The whole book is a practical guide or a unique introduction to a Vipassana course. When I retrospect both the book and my experience with vipassana, I feel more promisie with Vipassana. Maybe charisma is a vision or path to connect Vipassana with our real life and work. Maybe for people who do not easily understand Vipassana meditation, charism is an overlook for Vipassana meditation.

p.s. When you see those people who practiced Vipassana for a long time, you can sense them from their behaviors: they project warmth through their eyes and bodies; they are present and engage when they are with you; they are composed and calm. Beyond those charisma components, they are also humble.

Geriatrics and Right Livelihood

This week, Ryan and I brainstormed about our family “mission statement.” I find that it’s helpful to be very clear on what my values and goals are and to re-visit them frequently, to help me stay focused on what’s truly important. This helps me avoid getting sidetracked by things that seem valuable on the surface, but don’t actually help me stay aligned with my core values and goals.

Sharing love and light with the world is at the core of how we want to live our lives, and career, or livelihood, is one key area in which we want to manifest this mission. What does this mean for me as a geriatrician? In an obvious sense, it’s very important to me to interact lovingly and compassionately not only with my patients and their families, but also with the myriad members of the geriatrics care team–it takes a village: nurses, nurse-practitioners, doctors, certified nursing assistants, family caregivers, clerical and support staff, social workers, pharmacists, physical and occupational therapists, dieticians, chaplains, recreational therapists, podiatrists, janitors, medical subspecialists, administrators and more.

But in a bigger picture sense, I think about the meaning of the Dhamma concept of “right livelihood.” Right livelihood is the fifth fold of the eight-fold path taught by the Buddha. I struggle sometimes to reconcile the numerous problems in American healthcare with right livelihood. Is contributing as a clinician to a dysfunctional system with misguided paradigms right livelihood? Or should I be throwing all of my energies into changing the system and its underlying assumptions? Trying to take on both is challenging.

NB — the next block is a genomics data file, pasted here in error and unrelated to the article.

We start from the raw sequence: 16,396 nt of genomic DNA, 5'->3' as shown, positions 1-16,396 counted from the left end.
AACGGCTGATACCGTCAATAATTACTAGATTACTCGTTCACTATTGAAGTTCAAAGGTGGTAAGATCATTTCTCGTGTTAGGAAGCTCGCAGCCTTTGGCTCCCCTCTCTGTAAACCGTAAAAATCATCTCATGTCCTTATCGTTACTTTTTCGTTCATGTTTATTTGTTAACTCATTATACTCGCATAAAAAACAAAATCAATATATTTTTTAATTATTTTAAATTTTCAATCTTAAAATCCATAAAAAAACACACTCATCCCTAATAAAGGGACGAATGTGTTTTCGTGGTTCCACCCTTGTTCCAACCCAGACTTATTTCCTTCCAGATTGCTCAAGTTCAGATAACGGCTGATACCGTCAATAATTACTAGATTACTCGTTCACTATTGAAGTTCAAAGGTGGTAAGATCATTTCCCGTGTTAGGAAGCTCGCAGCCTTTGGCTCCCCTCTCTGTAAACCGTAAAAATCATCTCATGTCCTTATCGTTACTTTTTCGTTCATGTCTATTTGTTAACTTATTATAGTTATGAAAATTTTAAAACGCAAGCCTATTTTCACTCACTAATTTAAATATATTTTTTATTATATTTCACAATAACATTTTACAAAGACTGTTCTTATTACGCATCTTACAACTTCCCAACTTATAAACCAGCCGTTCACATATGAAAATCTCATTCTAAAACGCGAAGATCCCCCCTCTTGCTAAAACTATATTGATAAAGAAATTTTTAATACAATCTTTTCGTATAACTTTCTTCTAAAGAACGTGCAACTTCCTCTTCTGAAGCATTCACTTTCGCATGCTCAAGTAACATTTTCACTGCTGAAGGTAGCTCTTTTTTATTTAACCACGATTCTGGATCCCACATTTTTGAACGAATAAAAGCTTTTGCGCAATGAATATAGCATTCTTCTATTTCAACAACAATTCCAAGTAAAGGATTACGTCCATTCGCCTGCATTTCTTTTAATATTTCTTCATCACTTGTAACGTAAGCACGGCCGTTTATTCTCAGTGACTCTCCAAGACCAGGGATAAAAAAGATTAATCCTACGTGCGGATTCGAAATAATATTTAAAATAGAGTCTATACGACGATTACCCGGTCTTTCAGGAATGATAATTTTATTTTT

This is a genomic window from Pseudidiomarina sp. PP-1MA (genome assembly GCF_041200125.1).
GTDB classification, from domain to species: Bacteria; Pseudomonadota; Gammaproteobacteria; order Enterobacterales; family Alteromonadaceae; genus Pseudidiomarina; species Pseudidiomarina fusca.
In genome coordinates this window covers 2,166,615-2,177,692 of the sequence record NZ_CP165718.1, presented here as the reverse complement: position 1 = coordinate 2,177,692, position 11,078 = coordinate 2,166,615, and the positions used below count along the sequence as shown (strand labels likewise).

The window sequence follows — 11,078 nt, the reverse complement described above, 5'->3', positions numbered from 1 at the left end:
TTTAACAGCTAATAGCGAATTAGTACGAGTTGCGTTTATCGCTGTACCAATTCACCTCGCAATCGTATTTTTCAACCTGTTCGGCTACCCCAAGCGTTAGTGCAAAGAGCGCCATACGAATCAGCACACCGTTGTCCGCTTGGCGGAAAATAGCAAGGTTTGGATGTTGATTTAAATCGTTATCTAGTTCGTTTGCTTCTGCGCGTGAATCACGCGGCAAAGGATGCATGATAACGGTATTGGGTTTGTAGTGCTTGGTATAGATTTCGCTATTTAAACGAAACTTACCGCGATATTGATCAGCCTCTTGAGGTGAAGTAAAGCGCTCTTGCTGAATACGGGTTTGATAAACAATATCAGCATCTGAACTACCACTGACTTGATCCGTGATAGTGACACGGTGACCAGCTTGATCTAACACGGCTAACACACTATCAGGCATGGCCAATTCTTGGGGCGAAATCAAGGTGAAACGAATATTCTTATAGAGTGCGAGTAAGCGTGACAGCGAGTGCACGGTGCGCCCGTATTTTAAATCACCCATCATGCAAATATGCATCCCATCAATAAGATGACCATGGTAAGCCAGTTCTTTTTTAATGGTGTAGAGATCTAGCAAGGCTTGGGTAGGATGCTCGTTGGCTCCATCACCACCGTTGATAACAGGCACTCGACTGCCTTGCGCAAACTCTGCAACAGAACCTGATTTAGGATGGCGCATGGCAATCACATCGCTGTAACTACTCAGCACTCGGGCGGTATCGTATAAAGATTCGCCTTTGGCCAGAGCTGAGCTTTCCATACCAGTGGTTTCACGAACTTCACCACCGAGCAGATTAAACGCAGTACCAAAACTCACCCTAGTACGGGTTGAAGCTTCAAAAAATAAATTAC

A Google search turned up the following:

Vipassana teacher S.N. Goenka said, “If the intention is to play a useful role in society in order to support oneself and to help others, then the work one does is right livelihood.”  [O’Brien, Barbara. “Right Livelihood: The Ethics of Earning a Living.” ThoughtCo, Sep. 1, 2017, thoughtco.com/right-livelihood-the-ethics-of-earning-a-living-450071.]

Considered from the perspective of intention, both paths are in line with right livelihood, and staying focused on clinical practice is an absolutely acceptable option–clinicians are needed, even in the broken system. However, as a clinician, it is not acceptable for me to be a complicit cog in this economically driven medical system.  I have a duty to find ways to be the kind of clinician I want to be, to practice medicine I believe in. There are formidable barriers and constraints to doing this, but that is the useful role I can play in society.

“Work diligently. Diligently. Work patiently and persistently. Patiently and persistently. And you are bound to be successful. Bound to be successful.” –Goenkaji

3+4 = 4+3? Meditation Timer Experiment Report

In ancient China, a person raised a monkey. He fed the monkey 4 nuts in the morning and 3 nuts in the evening. The monkey was sad and cried. So the person gave 3 nuts in the morning and 4 nuts in the evening, the monkey was happy. The person easily outsmarted the monkey with “3+4” and “4+3”.

At the first glance, this story showed the monkey was silly and did not know how to count. Going deeper, there is a possibility that the monkey had specific preference. Interestingly, I found I am like the monkey.

After the 10-day vipassana meditation course, I decided to practice two 1-hour meditation each day. For me, to mediate everyday is not very hard. As long as I schedule it on my calendar, I follow it pretty well. My challenge is to sit through the full hour.

At beginning, I arbitrarily thought too many “ding”-intervals over 1-hour mediation are distracting. Therefore, I set the timer to ding once at 15’; when it finished at 1 hour, a finishing bell rang; i.e. a 15’+45’ model. Pretty quickly I heard 15’, but when I was in the 45’ session, it was a little bit too long. I felt like it was endless and boring during the last 10 minutes in some day.

After 10 days of this model, I reset the timer to ding once at 45’; when it finished at 1 hour, a finishing bell rang; i.e. a 45’+15’ model. Amazingly, I felt much better. It did not take too long for me to hear the “Ding”; it was not too long to hear the finishing bell. It seems my monkey mind, like the monkey, loves this new 45’+15’ model.

This is my beginner’s experience on daily practice. How about you? Can you share your experience? What model does your mind follow?

Dhamma Friends Ski Trip

This past weekend, we went on a ski trip with some friends in the Pocono Mountains, and it was so much fun!! Well, we didn’t end up skiing due to balmy temperatures and ongoing rain, but I’m still calling it a ski trip :).